cvyork on LibraryThing More than 1 year ago
This was a favorite from my childhood. Reading it as an adult reminds me of why I liked it so much.
BSUTeacherinTraining More than 1 year ago
I'll start this by saying that my memory of life as a child any time before age 8 or 9 is very spotty. There was a lot of violence in my home that led to trauma and shock which thankfully allowed my brain to simply forget it all, or at least not keep a lot of memories from my primary grades. However, this book is one of the only ones I remember being read to me in Kindergarten. For some reason, be it the adorable illustrations, the high vocabulary and level of imagery, or the way Polacco tells a timeless memoir in a way that any child can relate to, this book stuck out to me and made a lasting impression. I cherish its simplicity and subtle meanings, along with the way the grandmother's intelligence is presented throughout the story with her way of wording what the child had done into a reflective lesson like your traditional wise old lady figure. Another favorite is the fact that the grandmother is drawn the way a grandmother should be: warm, wrinkled, greying, and even a little tubby! The accuracy makes the story and the characters more relatable in a way that makes the story timeless, even if the child reading has never been to a farm or had to go out to a shed to get cocoa for their cake. Overall, Polacco's story is a classic for me that will become a staple in my future classroom.
Anonymous More than 1 year ago
Anonymous More than 1 year ago
great for the days when the thunder scares the little ones help pass the time and not be so afraid
Anonymous More than 1 year ago
If you are afraid of thunder this is a book that you can relate to. The book, Thundercake, by Patricia Polacco is awesome because it teaches a very valuable lesson. The little girl in this story is afraid of thunder. When she visits her Babushka, thunder comes into town! When the little girl goes under the bed, her Babushka asks," Why do you go under the bed?" The little girl said that she is afraid of the thunder. When her Babushka hears that she says, "Let's go make thundercakes." The little girl counts how many miles the thunder is away from them. They have to bake the cakes before the lightening reaches them. If you want to find out if they make it or not, then you have to read the whole book. I think this book was awesome so I give Thundercake an excellent 5 out of 5 stars.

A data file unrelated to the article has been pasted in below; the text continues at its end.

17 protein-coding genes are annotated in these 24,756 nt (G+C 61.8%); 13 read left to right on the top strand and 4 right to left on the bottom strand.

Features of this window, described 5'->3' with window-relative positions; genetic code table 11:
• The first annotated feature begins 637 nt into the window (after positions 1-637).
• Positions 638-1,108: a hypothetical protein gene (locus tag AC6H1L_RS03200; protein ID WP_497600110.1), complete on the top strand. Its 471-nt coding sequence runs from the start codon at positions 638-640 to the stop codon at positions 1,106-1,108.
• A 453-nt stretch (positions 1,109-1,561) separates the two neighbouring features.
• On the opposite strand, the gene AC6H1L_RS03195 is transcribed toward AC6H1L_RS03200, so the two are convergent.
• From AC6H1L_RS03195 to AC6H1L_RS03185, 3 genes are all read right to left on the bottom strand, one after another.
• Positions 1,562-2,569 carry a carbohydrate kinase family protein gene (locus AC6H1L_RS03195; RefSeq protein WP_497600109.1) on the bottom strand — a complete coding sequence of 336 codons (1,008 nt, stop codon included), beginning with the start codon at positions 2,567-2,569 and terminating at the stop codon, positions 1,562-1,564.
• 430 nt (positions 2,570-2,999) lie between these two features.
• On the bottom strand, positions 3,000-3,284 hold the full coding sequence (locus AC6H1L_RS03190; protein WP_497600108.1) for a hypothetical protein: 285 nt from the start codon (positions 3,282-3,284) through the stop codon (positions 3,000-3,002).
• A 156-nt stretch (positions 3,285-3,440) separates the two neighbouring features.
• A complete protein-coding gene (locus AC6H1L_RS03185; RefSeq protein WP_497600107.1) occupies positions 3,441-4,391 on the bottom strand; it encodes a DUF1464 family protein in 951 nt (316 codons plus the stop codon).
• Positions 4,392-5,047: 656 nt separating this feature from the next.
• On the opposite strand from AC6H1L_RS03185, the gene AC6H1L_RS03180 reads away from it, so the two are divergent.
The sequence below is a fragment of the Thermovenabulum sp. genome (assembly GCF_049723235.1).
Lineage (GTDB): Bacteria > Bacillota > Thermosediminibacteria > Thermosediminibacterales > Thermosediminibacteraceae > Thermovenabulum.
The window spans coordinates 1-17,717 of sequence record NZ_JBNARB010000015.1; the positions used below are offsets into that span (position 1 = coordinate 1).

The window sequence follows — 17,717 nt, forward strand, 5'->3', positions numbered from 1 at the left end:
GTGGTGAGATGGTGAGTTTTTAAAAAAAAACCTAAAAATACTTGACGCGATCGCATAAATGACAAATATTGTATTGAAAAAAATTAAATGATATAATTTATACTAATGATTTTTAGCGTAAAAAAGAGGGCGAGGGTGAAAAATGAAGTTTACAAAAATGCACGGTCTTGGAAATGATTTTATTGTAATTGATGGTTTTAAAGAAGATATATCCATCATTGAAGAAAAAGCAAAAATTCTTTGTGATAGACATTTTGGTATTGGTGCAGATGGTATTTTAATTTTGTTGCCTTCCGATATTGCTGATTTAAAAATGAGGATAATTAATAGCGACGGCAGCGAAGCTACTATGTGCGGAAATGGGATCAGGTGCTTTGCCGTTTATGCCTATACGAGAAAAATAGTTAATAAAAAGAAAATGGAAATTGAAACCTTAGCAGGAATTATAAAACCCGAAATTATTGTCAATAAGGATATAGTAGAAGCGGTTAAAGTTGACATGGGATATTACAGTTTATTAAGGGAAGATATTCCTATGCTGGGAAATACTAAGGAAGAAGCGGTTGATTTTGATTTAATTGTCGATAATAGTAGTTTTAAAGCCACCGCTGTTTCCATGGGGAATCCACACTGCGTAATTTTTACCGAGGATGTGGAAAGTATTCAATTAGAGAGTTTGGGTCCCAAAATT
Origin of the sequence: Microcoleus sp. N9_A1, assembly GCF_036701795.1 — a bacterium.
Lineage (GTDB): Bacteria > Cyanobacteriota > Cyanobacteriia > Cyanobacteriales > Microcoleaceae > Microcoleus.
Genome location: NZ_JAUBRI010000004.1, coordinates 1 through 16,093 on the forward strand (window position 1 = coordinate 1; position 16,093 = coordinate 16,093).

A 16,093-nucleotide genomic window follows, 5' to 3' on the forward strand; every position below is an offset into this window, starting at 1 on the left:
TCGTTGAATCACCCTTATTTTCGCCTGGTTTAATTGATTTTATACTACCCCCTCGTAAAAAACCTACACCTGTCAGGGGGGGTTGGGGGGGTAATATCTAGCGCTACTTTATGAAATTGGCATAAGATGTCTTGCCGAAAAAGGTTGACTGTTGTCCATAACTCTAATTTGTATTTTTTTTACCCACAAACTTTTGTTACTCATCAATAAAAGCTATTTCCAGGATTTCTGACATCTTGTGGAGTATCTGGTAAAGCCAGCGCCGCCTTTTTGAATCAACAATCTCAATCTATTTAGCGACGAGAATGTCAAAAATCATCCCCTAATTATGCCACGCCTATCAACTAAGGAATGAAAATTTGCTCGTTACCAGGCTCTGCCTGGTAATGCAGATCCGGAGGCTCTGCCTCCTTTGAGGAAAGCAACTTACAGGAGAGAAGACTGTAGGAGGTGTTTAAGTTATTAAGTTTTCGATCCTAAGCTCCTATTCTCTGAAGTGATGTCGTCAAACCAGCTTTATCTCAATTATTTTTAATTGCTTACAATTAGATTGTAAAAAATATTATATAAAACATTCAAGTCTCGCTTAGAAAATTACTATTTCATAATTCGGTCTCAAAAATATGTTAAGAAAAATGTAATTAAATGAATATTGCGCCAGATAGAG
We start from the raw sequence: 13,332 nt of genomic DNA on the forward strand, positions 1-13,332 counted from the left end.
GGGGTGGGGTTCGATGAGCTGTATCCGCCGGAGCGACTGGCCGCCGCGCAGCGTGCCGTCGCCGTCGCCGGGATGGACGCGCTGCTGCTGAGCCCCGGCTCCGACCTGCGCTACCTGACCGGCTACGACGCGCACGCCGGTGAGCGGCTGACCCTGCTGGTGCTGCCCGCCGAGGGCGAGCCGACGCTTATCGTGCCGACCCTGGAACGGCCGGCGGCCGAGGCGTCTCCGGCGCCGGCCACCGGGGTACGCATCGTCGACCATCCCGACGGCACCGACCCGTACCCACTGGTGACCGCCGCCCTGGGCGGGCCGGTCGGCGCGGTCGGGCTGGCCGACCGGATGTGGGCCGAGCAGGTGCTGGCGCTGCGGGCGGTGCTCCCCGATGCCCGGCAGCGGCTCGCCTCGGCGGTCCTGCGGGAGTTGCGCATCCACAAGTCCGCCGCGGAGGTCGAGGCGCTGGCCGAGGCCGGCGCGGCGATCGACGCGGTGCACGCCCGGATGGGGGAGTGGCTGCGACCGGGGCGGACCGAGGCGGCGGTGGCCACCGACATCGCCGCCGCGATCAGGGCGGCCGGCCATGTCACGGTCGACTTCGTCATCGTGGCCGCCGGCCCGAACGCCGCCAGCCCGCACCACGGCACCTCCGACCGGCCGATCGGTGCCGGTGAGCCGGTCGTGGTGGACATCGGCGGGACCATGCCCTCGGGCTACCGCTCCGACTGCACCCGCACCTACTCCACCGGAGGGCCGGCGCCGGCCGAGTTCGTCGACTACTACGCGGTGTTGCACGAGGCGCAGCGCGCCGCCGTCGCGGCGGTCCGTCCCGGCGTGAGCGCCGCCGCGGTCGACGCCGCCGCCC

Anonymous More than 1 year ago
Eothelibrarian More than 1 year ago
Patricia Polacco writes a dear story of a grandmother, her Babushka, and her granddaughter, Patricia herself, that will help, if not banish your thunder fears. It is a true story, told in a way you can interact during the story and after it is over, bake your own Thunder Cake using the recipe at the end. Polacco is a teller of unforgettable tales, most if not all, are based on true experiences. After reading all her books, some many times, to hundreds of children, I promise you too will find her books enchanting. Polacco does her own art work, which is delightful. I met her once and told her that I loved Chicken Sunday the best. She smiled at me and replied, " How kind of you." I would like to suggest you discover Polacco's talents that will bring you and your listeners joy beyond measure.